Team Player

wiki home


Unless you are intending on spending your entire time in WoW running solo, you need to know how to deal with and react to team members and group play.

Despite what a lot of PUG (Pick-up group) members would have you believe - your damage is not the be all and end all of running in a group.  In fact unless it is very bad, it doesn't really matter at all what your damage is.  The main priority of ANY member of a group is to know what you can do, and when you should do it.

The three main roles in any group are Tank, Healer, DPS (Damage per Second).

The Tank is primarily there to be hit - to soak up the damage and keep the attention of everything on him.

The Healer is primarily there to keep people alive - priority being the tank, then the healer, then the dps (and if they want to prioritise the dps, the most likely to help finish the encounter without dying gets healed first).

The DPS is there to do everything else.

Each role is hugely important and are broken down into more detail below.

The Tank

The tank has one of the more difficult jobs in a group.

They are looked upon to know the encounter inside out, to be able to mentor the other members of the group, to be able to mark a kill order (and therefore know what each mob does, how he does it and how dangerous it is).

They have to have enough of the right types of stats to soak up damage and have the situational awareness to know when to pop those cooldowns to temporarily boost their health or ability to avoid damage.

They have to keep an eye on all of the current group that you are attacking and know what each mob is attacking, and if any are about to peel off to attack someone else (or run away).

They have to watch any crowd controlled mobs to ensure their crowd control doesn't break or, if it does break, gain control of them quickly.

They have to watch for any other groups of mobs close by, and for any mobile group that may get close, to ensure they are not pulled accidentally (and if they are, attempt to control them quickly).

They have to be aware of all other members of their party - know where they are, if they are in danger, if they are out of mana (especially the healer) and to compensate.

They have to know when a particular encounter should start - taking into account the parties health, mana status, buff status, readiness, etc - and how to start it (line of sight pulls, charging in, pulling back from another group).

They have to know placement of an encounter - if it involves moving in a specific way, if the party should be positioned with their backs to a wall, in a pool, move at certain times, stay behind, or to the side.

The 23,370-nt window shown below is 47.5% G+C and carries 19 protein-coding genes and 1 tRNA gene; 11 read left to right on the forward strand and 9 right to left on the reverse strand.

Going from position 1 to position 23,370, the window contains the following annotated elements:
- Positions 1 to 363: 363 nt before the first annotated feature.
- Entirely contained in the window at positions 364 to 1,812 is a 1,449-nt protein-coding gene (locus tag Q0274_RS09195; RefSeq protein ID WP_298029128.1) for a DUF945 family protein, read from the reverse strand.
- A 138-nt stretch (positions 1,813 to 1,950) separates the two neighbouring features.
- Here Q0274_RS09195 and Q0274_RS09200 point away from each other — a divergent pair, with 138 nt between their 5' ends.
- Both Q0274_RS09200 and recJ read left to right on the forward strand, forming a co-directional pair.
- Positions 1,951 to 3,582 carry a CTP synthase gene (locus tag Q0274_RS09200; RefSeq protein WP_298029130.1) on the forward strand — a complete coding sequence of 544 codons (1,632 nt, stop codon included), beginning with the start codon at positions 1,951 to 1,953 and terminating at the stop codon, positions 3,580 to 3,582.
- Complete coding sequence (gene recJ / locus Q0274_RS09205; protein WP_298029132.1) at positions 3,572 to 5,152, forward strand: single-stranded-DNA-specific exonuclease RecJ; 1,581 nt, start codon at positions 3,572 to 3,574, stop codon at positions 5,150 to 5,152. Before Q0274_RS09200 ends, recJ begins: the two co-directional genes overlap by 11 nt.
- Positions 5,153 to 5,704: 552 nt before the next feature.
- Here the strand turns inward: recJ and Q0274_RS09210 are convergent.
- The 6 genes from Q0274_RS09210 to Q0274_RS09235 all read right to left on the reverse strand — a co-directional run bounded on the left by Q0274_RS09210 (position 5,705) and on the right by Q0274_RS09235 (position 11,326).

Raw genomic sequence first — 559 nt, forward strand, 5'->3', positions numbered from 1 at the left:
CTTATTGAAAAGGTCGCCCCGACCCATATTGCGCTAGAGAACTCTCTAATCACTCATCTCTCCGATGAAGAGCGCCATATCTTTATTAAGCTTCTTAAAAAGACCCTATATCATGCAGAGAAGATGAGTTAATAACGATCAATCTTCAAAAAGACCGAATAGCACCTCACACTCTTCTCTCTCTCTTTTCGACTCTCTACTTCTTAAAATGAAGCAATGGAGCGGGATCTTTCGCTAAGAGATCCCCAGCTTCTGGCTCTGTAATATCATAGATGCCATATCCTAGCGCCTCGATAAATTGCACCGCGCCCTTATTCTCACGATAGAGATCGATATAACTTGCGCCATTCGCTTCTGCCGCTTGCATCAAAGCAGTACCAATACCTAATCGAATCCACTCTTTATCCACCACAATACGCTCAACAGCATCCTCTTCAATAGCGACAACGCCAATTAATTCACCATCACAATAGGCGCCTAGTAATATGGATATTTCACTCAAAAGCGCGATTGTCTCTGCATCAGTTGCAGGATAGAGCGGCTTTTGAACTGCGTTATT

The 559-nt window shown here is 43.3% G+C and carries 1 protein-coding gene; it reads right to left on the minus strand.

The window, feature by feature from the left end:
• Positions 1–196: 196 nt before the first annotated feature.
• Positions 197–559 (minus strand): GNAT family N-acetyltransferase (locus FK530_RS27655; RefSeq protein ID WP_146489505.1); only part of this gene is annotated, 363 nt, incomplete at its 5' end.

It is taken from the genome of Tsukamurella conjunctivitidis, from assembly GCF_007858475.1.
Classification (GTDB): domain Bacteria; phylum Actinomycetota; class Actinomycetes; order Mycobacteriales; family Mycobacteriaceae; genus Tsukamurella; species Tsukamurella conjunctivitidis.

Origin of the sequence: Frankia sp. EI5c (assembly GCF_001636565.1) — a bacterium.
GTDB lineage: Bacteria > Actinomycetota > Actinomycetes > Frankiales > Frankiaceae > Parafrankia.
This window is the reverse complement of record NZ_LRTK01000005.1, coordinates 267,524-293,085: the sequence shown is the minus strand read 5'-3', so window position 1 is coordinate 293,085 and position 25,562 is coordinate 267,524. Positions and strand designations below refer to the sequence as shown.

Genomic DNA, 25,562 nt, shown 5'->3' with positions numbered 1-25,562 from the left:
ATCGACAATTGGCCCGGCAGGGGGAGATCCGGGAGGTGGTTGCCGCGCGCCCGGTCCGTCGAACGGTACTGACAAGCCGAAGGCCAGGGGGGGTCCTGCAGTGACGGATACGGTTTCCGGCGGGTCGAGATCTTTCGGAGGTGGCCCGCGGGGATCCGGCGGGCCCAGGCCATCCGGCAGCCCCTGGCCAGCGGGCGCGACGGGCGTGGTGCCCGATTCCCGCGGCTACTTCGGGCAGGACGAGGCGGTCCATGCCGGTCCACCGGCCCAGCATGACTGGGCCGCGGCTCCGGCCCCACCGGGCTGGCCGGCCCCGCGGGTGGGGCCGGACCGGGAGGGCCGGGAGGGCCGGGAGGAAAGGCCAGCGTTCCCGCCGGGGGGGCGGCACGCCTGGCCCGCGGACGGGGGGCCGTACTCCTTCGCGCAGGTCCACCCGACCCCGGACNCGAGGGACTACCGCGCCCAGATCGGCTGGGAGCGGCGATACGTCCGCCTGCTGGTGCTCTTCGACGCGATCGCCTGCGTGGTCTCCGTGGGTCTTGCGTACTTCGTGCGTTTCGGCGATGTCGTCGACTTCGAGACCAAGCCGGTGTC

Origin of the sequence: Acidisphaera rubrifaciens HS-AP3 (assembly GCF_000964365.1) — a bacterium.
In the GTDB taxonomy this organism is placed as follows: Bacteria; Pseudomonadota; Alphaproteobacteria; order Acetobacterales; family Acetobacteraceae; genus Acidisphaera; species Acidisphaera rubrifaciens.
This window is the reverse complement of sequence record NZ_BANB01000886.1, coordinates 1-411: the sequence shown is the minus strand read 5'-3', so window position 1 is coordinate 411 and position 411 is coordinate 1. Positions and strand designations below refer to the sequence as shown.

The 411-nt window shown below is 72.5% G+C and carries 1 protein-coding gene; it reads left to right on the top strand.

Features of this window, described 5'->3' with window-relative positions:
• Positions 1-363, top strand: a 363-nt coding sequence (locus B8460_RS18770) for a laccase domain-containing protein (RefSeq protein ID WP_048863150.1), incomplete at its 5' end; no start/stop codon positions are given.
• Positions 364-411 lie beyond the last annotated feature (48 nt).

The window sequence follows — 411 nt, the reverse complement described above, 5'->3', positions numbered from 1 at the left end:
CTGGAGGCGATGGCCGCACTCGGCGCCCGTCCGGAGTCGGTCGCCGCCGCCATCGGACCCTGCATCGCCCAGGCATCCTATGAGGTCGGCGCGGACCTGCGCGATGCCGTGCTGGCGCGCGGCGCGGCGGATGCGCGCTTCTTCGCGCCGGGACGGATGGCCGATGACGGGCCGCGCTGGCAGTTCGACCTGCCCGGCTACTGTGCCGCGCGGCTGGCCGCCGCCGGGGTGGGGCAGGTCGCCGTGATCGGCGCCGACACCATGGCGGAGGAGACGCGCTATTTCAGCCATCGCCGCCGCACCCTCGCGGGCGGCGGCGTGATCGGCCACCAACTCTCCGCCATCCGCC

The Healer

The healer often has one of the most unappreciated jobs in a group - especially if it is a PUG.  The only time they (or indeed the tank) are acknowledged, are if people die.

Unfortunately, despite the huge amount of healing abilities available to a healer, the one thing a healer is unable to do is "heal stupid".

The vast majority of the time when a member of a group dies, or everyone dies, it is because someone did something wrong.  Often it is accidental, but just as often it could be avoided.

The healer generally stands as far back from the encounter as possible to reduce threat radius (the closer you are to a mob, the higher the threat you generate), but ensures they aren't likely to pull a seperate group from elsewhere.  They have to be situationally aware enough to be able to keep out of fire, stay away from any incoming damage or patrolling mobs, yet still be close enough to heal members of the party.

A lot of healers are not able to heal well whilst moving, so they also have to be able to time their heals in between any required movements.

They have to be aware of the threat they are generating with their spells and ensure that party members are healed up prior to new encounters, yet ensure that healing is not occurring at the start of a pull - this will generate threat on all mobs in a group other than those that have been tagged directly by another member of the party.

Healers are often able to remove various debuffs as well - they need to be aware of these, and how they affect the health and healing of the person with the debuff.  They have to decide whether or not spending the second or so debuffing and not healing is worth it.